If you follow our journey on social media, you’ve noticed we keep using TEMBR abbreviation a lot in regards to our route in Ecuador. What does it mean? And why have we decided to take it?
TEMBR means Trans Ecuador Mountain Bike Route. It was put together by Dammer brothers and Cass Gillbert. It’s a route meandering through whole Ecuador and you can choose from two options. Either you’re hardcore and you pick Dirt version or you’re masochistic freak and you pick Singletrack version. We’ve got a trailer with us so we went for dirt version.
The key point that is highlighted on bikepacking website is to be as light as possible. As our adventure is a multiyear ride, we’re not the lightest normally, plus we’ve got the trailer for dogs. We’ve decided to send some of our stuff ahead (20 kilos to be exact), using Ecuadorian courier Servientrega. And we’d like to recommend this to all of you. The service is cheap and so far very reliable. You will thank us later.
We’re running a bikepacking setup on TEMBR (with a trailer) and 2 inch tires (Tom has got 2.25 in front). We think it’s doable but for more comfort, go wider (I can’t with my bike, there’s not enough clearance).
TEMBR Dirt starts in Tulcán, quite uninteresting border town with Colombia. Here we took a road to El Ángel ecological reserve and you will find more about this highlight of TEMBR in separate article. It’s definitely a sparkling example how to begin a cycling route.
We both got sick so we spent 5 days in El Ángel town trying to cure our flu like something. For this for purpose as for the purpose of relaxation and incredibly hot shower, we can recommend Hostal Paisajes Andinos for 20 USD/room/night.
After that, with a little bit of ongoing cough we rode to Buenos Aires. In 2018 it wasn’t recommended to ride through this area as there were some disputes between the miners and locals. This year though, meany people rode through successfully and after speaking to Michael Dammer, we decided to go. Skipping it would mean to miss out on stunning Piñán páramo.
First we dropped to really dry and desert like landscape reminding us of Baja California. We actually took a paved option instead of TEMBR route here as we wanted to be quicker and have easier ride with the illness. And we can actually recommend this option as the traffic was minimal and the road really pretty, offering beautiful views and huge swing at Mirador del Condor. We rode from El Ángel to Mira and then to La Concepción. This valley is populated mostly by Afro Carribean population. We spent the night in the local guesthouse, after unsuccessful attempt to camp. They wanted to put us in the toilet block , where there was some space right next to the toilets. My lovely husband agreed to that initially. Then I came in and the smell nearly killed me. So we moved to 20$ room for the night. Almost every room costs 20$ in Ecuador so far, not depending on quality. This was incredibly ugly with the electric wires sticking out of the light switches.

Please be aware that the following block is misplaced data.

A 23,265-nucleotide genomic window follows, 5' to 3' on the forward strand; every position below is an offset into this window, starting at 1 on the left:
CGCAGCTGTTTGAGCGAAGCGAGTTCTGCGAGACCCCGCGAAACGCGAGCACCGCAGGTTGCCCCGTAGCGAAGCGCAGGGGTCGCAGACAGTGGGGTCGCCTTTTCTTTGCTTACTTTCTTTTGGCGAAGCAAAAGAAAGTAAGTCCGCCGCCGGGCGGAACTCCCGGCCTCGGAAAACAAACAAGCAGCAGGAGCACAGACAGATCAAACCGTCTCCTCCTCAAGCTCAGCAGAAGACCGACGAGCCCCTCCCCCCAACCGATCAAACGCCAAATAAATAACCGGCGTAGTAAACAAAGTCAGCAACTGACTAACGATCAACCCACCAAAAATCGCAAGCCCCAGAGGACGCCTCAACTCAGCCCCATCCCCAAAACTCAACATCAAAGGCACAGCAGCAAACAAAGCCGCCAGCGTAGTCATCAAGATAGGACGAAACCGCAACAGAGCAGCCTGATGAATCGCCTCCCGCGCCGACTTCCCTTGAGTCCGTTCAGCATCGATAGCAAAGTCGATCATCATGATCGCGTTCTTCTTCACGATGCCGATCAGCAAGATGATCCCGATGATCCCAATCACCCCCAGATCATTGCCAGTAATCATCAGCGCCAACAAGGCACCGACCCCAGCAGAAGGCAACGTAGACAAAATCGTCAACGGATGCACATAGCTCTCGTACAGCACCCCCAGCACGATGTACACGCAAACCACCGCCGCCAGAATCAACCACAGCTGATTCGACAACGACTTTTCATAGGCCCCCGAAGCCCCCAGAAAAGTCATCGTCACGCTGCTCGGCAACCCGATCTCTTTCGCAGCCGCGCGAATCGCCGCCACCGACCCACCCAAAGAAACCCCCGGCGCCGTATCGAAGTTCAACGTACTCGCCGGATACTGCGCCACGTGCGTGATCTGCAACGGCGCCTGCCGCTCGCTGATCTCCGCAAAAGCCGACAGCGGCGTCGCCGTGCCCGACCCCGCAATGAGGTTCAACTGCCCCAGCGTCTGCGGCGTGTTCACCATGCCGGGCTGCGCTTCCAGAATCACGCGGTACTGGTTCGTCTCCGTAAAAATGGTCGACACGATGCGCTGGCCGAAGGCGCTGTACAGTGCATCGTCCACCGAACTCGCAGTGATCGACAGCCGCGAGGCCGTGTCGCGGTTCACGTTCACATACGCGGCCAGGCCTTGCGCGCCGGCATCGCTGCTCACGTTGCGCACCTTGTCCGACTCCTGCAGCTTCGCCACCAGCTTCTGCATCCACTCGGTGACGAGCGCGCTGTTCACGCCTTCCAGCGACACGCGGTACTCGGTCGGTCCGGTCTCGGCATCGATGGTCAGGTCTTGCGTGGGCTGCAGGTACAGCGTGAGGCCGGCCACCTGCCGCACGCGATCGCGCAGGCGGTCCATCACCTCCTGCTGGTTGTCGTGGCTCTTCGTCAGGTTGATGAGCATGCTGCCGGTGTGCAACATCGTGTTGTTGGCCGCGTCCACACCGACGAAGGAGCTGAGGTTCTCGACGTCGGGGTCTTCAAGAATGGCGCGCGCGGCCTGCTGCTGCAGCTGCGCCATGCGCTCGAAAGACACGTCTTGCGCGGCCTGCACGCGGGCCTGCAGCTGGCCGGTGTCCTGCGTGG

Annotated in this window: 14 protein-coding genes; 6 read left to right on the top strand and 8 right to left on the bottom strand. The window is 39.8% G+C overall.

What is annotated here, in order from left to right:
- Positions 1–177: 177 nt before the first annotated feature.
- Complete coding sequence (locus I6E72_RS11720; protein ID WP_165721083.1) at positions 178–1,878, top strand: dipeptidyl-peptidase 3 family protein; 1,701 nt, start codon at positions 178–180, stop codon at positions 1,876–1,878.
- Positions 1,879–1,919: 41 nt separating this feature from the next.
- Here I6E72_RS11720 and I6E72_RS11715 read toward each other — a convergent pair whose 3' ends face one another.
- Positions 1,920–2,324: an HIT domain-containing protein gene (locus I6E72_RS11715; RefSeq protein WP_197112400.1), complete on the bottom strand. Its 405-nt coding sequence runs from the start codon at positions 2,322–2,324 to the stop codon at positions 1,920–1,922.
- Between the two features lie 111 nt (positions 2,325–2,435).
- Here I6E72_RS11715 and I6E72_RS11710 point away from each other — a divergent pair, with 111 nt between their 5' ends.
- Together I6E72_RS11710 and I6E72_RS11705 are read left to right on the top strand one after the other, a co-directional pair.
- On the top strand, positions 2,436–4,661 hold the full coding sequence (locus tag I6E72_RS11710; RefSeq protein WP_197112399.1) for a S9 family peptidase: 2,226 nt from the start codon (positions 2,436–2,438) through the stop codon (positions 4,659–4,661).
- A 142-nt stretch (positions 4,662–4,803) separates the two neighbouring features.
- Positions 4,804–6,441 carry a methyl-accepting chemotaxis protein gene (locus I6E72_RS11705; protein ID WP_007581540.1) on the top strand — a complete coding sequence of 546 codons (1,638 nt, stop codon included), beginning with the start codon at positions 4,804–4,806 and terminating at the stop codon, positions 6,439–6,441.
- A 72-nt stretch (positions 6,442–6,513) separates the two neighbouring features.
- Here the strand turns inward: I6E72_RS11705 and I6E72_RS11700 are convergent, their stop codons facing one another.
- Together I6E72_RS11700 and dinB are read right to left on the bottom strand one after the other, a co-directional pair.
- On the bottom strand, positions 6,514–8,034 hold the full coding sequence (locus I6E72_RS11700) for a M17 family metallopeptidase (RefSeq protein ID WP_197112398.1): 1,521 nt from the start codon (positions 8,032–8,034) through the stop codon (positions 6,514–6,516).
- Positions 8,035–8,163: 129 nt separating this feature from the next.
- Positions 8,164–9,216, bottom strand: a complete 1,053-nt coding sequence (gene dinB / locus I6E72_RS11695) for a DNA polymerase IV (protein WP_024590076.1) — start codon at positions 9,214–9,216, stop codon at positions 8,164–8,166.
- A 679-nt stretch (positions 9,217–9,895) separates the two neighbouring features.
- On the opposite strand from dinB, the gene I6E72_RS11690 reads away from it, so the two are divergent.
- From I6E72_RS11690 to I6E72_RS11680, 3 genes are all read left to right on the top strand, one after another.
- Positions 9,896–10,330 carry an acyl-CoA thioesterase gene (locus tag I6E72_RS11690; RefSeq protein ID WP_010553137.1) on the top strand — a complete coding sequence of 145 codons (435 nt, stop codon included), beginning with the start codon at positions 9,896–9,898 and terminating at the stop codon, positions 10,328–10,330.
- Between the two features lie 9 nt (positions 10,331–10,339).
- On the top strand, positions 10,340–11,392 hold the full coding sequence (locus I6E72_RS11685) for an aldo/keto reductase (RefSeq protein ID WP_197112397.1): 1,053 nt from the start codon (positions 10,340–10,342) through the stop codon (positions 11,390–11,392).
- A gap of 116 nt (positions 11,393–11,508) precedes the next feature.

Next morning we started our ride to Buenos Aires from San Geronimo in rain. Police at the checkpoint and locals were looking at two crazy cyclists who were slowly moving uphill. In few hours the rain stopped. We cycled past few tiny villages, past fincas, past herds of cows. We saw scared tiny baby cows being forced away with sticks from their mothers while the umbilical cords were still hanging from their bellies. So that the humans can have their milk. This made us really sad, especially knowing this is Ecuadorian countryside where the cows are happy because they’re outside all day, right?
The road wasn’t too bad, basically fully rideable apart from short steep sections. When we arrived to the top, the fog was slowly moving over the hills. With the windproofs on we descended to the next valley and arrived to Buenos Aires. It’s not the most charming place, especially with the ever present fog making it spookier than it is. We stayed at Hotel Buenos Aires, at the end two nights as the forecast promised 50 mm of rainfall. Guess how the weather was the next day.
Riding up to the páramo we kept meeting trucks full of people. It was Sunday and there was a market in Buenos Aires. Therefore when we arrived to La Primavera village for lunch, it was completely deserted apart from chickens and horses. We ate some beans from the can and headed up via some switchbacks. We met two horses who were so unsure what these creatures were, they kept walking ahead of us and didn’t want to let us pass.